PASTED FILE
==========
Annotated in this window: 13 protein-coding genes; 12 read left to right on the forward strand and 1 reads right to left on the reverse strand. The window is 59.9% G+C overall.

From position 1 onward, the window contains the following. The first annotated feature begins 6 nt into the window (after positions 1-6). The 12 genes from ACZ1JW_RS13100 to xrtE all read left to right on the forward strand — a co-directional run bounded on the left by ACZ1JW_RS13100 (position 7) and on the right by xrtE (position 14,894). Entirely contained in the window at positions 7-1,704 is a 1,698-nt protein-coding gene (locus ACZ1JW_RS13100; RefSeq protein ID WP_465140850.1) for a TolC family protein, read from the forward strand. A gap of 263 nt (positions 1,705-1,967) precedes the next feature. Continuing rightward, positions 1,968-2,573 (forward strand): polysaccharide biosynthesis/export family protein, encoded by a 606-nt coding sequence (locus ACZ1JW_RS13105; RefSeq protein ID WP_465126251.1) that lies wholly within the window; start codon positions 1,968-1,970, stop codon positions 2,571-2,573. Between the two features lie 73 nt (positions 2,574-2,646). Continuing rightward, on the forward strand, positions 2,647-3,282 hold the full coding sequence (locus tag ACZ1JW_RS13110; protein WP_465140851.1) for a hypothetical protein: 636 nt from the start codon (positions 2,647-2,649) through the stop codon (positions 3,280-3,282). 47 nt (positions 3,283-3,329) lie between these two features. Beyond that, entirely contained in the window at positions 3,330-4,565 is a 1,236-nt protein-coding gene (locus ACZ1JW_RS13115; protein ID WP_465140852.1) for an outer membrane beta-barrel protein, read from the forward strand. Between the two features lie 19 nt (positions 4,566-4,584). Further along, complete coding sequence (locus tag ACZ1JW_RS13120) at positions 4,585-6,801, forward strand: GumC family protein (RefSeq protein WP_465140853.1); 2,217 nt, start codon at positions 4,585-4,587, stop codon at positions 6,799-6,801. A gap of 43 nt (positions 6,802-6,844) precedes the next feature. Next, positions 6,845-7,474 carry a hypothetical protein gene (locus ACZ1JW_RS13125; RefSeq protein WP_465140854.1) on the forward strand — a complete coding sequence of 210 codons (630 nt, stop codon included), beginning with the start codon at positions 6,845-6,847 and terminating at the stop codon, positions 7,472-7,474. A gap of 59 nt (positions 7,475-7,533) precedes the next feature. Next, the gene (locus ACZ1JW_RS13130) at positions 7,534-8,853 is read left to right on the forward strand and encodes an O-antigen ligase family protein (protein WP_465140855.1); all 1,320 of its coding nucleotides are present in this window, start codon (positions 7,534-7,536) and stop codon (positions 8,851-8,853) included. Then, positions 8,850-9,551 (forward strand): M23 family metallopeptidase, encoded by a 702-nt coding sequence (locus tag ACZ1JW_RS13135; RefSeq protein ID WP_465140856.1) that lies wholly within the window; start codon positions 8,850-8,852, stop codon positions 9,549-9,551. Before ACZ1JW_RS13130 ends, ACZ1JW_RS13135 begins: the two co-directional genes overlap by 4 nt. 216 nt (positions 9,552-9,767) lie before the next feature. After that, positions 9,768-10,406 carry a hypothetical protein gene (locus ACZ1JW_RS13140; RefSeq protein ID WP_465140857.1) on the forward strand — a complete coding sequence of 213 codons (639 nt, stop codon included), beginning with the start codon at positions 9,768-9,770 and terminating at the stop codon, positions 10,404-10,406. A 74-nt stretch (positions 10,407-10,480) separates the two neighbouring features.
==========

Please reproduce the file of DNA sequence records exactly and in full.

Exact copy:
Annotated in this window: 13 protein-coding genes; 12 read left to right on the forward strand and 1 reads right to left on the reverse strand. The window is 59.9% G+C overall.

From position 1 onward, the window contains the following. The first annotated feature begins 6 nt into the window (after positions 1-6). The 12 genes from ACZ1JW_RS13100 to xrtE all read left to right on the forward strand — a co-directional run bounded on the left by ACZ1JW_RS13100 (position 7) and on the right by xrtE (position 14,894). Entirely contained in the window at positions 7-1,704 is a 1,698-nt protein-coding gene (locus ACZ1JW_RS13100; RefSeq protein ID WP_465140850.1) for a TolC family protein, read from the forward strand. A gap of 263 nt (positions 1,705-1,967) precedes the next feature. Continuing rightward, positions 1,968-2,573 (forward strand): polysaccharide biosynthesis/export family protein, encoded by a 606-nt coding sequence (locus ACZ1JW_RS13105; RefSeq protein ID WP_465126251.1) that lies wholly within the window; start codon positions 1,968-1,970, stop codon positions 2,571-2,573. Between the two features lie 73 nt (positions 2,574-2,646). Continuing rightward, on the forward strand, positions 2,647-3,282 hold the full coding sequence (locus tag ACZ1JW_RS13110; protein WP_465140851.1) for a hypothetical protein: 636 nt from the start codon (positions 2,647-2,649) through the stop codon (positions 3,280-3,282). 47 nt (positions 3,283-3,329) lie between these two features. Beyond that, entirely contained in the window at positions 3,330-4,565 is a 1,236-nt protein-coding gene (locus ACZ1JW_RS13115; protein ID WP_465140852.1) for an outer membrane beta-barrel protein, read from the forward strand. Between the two features lie 19 nt (positions 4,566-4,584). Further along, complete coding sequence (locus tag ACZ1JW_RS13120) at positions 4,585-6,801, forward strand: GumC family protein (RefSeq protein WP_465140853.1); 2,217 nt, start codon at positions 4,585-4,587, stop codon at positions 6,799-6,801. A gap of 43 nt (positions 6,802-6,844) precedes the next feature. Next, positions 6,845-7,474 carry a hypothetical protein gene (locus ACZ1JW_RS13125; RefSeq protein WP_465140854.1) on the forward strand — a complete coding sequence of 210 codons (630 nt, stop codon included), beginning with the start codon at positions 6,845-6,847 and terminating at the stop codon, positions 7,472-7,474. A gap of 59 nt (positions 7,475-7,533) precedes the next feature. Next, the gene (locus ACZ1JW_RS13130) at positions 7,534-8,853 is read left to right on the forward strand and encodes an O-antigen ligase family protein (protein WP_465140855.1); all 1,320 of its coding nucleotides are present in this window, start codon (positions 7,534-7,536) and stop codon (positions 8,851-8,853) included. Then, positions 8,850-9,551 (forward strand): M23 family metallopeptidase, encoded by a 702-nt coding sequence (locus tag ACZ1JW_RS13135; RefSeq protein ID WP_465140856.1) that lies wholly within the window; start codon positions 8,850-8,852, stop codon positions 9,549-9,551. Before ACZ1JW_RS13130 ends, ACZ1JW_RS13135 begins: the two co-directional genes overlap by 4 nt. 216 nt (positions 9,552-9,767) lie before the next feature. After that, positions 9,768-10,406 carry a hypothetical protein gene (locus ACZ1JW_RS13140; RefSeq protein ID WP_465140857.1) on the forward strand — a complete coding sequence of 213 codons (639 nt, stop codon included), beginning with the start codon at positions 9,768-9,770 and terminating at the stop codon, positions 10,404-10,406. A 74-nt stretch (positions 10,407-10,480) separates the two neighbouring features.